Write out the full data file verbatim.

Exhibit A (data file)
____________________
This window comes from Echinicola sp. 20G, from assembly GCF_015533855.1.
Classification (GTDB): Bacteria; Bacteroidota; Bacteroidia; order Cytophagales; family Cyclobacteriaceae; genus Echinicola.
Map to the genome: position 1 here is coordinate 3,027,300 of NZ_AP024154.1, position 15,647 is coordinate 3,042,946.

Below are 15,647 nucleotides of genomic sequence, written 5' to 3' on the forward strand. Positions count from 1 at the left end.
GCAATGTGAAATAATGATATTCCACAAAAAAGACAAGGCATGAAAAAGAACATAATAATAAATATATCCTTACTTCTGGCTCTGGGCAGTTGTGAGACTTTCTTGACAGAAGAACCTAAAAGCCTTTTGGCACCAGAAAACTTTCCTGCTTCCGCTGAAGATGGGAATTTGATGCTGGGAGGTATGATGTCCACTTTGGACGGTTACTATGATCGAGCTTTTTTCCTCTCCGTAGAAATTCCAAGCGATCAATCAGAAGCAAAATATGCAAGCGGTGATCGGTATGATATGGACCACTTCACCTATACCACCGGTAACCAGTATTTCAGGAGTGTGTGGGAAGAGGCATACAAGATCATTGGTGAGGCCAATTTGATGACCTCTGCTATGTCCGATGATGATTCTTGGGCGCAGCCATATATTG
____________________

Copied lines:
This window comes from Echinicola sp. 20G, from assembly GCF_015533855.1.
Classification (GTDB): Bacteria; Bacteroidota; Bacteroidia; order Cytophagales; family Cyclobacteriaceae; genus Echinicola.
Map to the genome: position 1 here is coordinate 3,027,300 of NZ_AP024154.1, position 15,647 is coordinate 3,042,946.

Below are 15,647 nucleotides of genomic sequence, written 5' to 3' on the forward strand. Positions count from 1 at the left end.
GCAATGTGAAATAATGATATTCCACAAAAAAGACAAGGCATGAAAAAGAACATAATAATAAATATATCCTTACTTCTGGCTCTGGGCAGTTGTGAGACTTTCTTGACAGAAGAACCTAAAAGCCTTTTGGCACCAGAAAACTTTCCTGCTTCCGCTGAAGATGGGAATTTGATGCTGGGAGGTATGATGTCCACTTTGGACGGTTACTATGATCGAGCTTTTTTCCTCTCCGTAGAAATTCCAAGCGATCAATCAGAAGCAAAATATGCAAGCGGTGATCGGTATGATATGGACCACTTCACCTATACCACCGGTAACCAGTATTTCAGGAGTGTGTGGGAAGAGGCATACAAGATCATTGGTGAGGCCAATTTGATGACCTCTGCTATGTCCGATGATGATTCTTGGGCGCAGCCATATATTG